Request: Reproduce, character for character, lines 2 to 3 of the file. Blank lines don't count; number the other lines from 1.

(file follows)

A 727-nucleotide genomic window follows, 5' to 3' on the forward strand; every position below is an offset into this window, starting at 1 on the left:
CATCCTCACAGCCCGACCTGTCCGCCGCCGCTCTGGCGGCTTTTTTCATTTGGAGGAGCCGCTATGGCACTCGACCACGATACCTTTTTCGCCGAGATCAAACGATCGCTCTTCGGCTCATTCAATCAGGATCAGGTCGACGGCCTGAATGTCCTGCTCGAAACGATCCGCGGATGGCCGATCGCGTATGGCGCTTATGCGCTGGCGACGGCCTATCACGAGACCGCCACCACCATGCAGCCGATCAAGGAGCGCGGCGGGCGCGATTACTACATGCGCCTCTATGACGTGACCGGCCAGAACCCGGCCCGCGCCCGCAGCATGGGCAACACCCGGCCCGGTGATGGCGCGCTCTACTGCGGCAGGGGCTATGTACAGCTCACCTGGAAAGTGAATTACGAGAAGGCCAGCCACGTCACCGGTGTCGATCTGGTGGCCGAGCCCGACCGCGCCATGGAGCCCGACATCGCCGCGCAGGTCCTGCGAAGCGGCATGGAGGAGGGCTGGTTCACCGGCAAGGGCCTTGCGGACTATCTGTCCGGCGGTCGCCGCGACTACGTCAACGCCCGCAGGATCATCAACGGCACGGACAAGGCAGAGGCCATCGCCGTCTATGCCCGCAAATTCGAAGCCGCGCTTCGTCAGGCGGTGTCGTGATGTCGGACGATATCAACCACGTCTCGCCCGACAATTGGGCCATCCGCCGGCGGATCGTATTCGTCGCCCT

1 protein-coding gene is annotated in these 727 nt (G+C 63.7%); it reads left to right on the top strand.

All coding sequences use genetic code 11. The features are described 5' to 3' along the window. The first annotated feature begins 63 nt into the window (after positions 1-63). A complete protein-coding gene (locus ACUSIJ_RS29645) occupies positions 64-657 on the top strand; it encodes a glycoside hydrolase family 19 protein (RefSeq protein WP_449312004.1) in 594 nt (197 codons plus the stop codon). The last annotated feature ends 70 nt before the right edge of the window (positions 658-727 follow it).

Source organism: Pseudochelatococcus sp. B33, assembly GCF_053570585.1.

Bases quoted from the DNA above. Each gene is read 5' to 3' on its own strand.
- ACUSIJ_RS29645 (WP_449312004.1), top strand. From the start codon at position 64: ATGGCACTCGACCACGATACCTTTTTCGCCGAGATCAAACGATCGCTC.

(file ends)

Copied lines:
CATCCTCACAGCCCGACCTGTCCGCCGCCGCTCTGGCGGCTTTTTTCATTTGGAGGAGCCGCTATGGCACTCGACCACGATACCTTTTTCGCCGAGATCAAACGATCGCTCTTCGGCTCATTCAATCAGGATCAGGTCGACGGCCTGAATGTCCTGCTCGAAACGATCCGCGGATGGCCGATCGCGTATGGCGCTTATGCGCTGGCGACGGCCTATCACGAGACCGCCACCACCATGCAGCCGATCAAGGAGCGCGGCGGGCGCGATTACTACATGCGCCTCTATGACGTGACCGGCCAGAACCCGGCCCGCGCCCGCAGCATGGGCAACACCCGGCCCGGTGATGGCGCGCTCTACTGCGGCAGGGGCTATGTACAGCTCACCTGGAAAGTGAATTACGAGAAGGCCAGCCACGTCACCGGTGTCGATCTGGTGGCCGAGCCCGACCGCGCCATGGAGCCCGACATCGCCGCGCAGGTCCTGCGAAGCGGCATGGAGGAGGGCTGGTTCACCGGCAAGGGCCTTGCGGACTATCTGTCCGGCGGTCGCCGCGACTACGTCAACGCCCGCAGGATCATCAACGGCACGGACAAGGCAGAGGCCATCGCCGTCTATGCCCGCAAATTCGAAGCCGCGCTTCGTCAGGCGGTGTCGTGATGTCGGACGATATCAACCACGTCTCGCCCGACAATTGGGCCATCCGCCGGCGGATCGTATTCGTCGCCCT

1 protein-coding gene is annotated in these 727 nt (G+C 63.7%); it reads left to right on the top strand.